FDA Declines To Ban Diet Drug

The government won't ban the prescription diet drug Meridia but, faced with reports of deaths, says it will closely monitor a European study designed to better assess the pill's heart risks.

The consumer group Public Citizen had petitioned the Food and Drug Administration for a ban, citing Meridia users who died of heart problems as young as their 20s and 30s. Even before Meridia was approved for sale, the FDA knew it could increase users' blood pressure, the group contended.

The FDA denied Public Citizen's request for a ban in a ruling issued Aug. 9 but made public Wednesday by Meridia manufacturer Abbott Laboratories.

In that ruling, FDA drug chief Dr. Steven Galson acknowledged questions about Meridia's cardiovascular effects, and said the agency had ordered Abbott to take stronger steps to ensure that dieters with heart disease aren't prescribed the drug — and to stress the importance of monitoring users' blood pressure.

But Galson said a two-year review of Public Citizen's complaints concluded the benefits of modest weight loss from Meridia outweigh the drug's risks.

Public Citizen wasn't the only one to complain about Meridia. Whistleblower David Graham, an FDA drug safety officer, testified to Congress last fall that his agency was allowing five unsafe medicines to stay on the market, including Meridia.

Between 1997 and 2003, the FDA received reports of 30 Meridia users who died of cardiovascular problems and 224 other reports of nonfatal strokes, heart attacks and other cardiovascular ailments, Galson wrote.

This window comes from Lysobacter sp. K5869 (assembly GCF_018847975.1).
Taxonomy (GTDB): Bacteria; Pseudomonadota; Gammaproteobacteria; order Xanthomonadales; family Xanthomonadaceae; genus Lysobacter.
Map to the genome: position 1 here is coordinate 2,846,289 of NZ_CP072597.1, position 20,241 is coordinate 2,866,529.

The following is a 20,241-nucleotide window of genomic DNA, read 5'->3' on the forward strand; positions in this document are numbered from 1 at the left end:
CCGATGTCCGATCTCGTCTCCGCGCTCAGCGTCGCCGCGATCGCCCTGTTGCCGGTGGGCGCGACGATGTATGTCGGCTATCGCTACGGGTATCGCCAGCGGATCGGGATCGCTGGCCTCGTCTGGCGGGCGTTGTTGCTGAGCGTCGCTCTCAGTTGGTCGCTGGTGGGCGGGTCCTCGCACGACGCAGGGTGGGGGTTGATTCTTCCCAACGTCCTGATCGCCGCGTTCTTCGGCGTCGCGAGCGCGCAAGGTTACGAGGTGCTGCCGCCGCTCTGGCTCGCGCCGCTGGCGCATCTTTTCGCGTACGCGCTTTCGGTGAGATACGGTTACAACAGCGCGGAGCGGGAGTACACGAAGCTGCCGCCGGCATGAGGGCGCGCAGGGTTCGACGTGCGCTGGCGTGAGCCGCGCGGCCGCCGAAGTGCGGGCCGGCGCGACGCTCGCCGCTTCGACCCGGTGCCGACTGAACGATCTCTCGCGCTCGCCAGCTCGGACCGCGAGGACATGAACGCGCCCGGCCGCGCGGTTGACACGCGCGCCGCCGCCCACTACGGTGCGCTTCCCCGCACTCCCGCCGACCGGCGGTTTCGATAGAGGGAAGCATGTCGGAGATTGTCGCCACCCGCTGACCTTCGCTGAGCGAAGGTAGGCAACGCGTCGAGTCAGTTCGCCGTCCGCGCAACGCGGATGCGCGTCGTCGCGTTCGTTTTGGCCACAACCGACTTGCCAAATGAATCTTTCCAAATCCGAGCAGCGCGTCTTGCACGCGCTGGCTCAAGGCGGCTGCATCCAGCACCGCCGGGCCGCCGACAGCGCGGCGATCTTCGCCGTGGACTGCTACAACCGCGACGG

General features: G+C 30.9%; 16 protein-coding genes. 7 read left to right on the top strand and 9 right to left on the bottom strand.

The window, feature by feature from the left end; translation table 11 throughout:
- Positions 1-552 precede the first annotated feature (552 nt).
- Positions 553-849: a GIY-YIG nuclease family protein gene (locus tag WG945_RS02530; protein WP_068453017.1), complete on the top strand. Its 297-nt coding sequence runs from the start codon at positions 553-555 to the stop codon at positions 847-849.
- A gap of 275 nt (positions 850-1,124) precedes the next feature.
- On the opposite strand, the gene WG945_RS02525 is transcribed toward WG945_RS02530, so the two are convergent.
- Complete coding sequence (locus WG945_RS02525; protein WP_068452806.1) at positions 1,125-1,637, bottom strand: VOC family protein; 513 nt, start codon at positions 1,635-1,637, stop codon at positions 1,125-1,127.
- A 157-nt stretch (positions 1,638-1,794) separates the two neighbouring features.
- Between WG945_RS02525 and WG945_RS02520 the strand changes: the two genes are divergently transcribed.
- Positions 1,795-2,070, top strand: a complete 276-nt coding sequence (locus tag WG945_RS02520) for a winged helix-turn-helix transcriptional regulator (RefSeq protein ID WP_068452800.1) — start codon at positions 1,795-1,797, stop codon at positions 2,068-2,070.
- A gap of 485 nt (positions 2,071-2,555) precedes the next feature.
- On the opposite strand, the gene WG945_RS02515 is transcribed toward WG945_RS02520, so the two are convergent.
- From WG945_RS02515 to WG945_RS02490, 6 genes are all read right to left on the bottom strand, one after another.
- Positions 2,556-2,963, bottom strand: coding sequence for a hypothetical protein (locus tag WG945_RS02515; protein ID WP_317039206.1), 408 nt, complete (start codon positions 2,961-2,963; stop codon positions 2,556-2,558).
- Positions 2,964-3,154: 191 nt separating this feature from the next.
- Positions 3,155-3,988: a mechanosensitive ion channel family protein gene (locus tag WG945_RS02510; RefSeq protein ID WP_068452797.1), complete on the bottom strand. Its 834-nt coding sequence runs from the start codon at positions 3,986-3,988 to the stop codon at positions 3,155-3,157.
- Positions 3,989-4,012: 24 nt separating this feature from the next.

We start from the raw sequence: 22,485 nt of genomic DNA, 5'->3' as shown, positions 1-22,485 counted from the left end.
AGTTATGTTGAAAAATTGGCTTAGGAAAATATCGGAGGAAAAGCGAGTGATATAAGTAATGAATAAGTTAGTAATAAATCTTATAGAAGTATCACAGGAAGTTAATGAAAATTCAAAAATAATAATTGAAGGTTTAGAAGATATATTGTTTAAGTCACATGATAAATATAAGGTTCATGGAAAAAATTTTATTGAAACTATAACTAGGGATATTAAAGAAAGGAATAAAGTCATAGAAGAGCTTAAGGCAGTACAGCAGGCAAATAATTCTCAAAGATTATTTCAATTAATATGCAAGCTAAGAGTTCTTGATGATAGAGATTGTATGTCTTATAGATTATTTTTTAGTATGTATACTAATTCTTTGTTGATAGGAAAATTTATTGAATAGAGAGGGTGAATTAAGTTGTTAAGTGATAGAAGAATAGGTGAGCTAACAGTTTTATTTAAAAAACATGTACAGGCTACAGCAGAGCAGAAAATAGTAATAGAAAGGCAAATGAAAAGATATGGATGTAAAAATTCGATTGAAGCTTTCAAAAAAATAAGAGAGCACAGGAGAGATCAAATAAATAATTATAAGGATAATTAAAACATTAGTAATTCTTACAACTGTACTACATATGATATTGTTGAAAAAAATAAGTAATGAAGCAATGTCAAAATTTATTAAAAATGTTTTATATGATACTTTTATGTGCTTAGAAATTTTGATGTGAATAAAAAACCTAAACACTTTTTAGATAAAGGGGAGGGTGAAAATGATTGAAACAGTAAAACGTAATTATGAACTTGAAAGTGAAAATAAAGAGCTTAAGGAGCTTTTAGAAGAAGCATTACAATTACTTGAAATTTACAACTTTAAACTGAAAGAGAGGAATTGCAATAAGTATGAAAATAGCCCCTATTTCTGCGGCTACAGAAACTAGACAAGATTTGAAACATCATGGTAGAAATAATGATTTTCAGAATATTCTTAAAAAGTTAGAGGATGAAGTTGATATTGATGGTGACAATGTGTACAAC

He didn't say how many additional complaints FDA has received in the ensuing two years.

But cardiovascular disease is common among the obese, Galson cautioned.

There's no way to tell from these vague reports whether Meridia — known chemically as sibutramine — actually increased that risk, while earlier studies suggested it didn't, he concluded.

A study is under way that may settle the question, he wrote. It is tracking the heart health of 9,000 obese Europeans at particularly high risk for cardiovascular disease because of a previous heart attack or other problem. Half are taking Meridia, the other half a dummy drug. Independent safety monitors are checking the data monthly.

"FDA will be immediately notified and will take appropriate regulatory action if any serious safety concerns are identified," Galson wrote.

Abbott welcomed FDA's decision, saying about 15 million patients in more than 75 countries have used Meridia since it hit the market in 1997. But the company said it followed Galson's order to beef up warnings that Meridia is not for everyone.

Those warnings say Meridia substantially increases blood pressure or heart rate in some patients and should not be given to anyone with poorly controlled hypertension, a history of heart disease, stroke or severe liver or kidney disease, or by pregnant or breast-feeding women.

A controlled substance because it works by affecting brain chemicals, Meridia is intended for people who need to lose 30 pounds or more.

Public Citizen's Dr. Sidney Wolfe blasted FDA's ruling as "dangerously flawed," comparing it to the agency's earlier decisions to keep on the market other drugs, such as the painkiller Vioxx, later deemed too risky.

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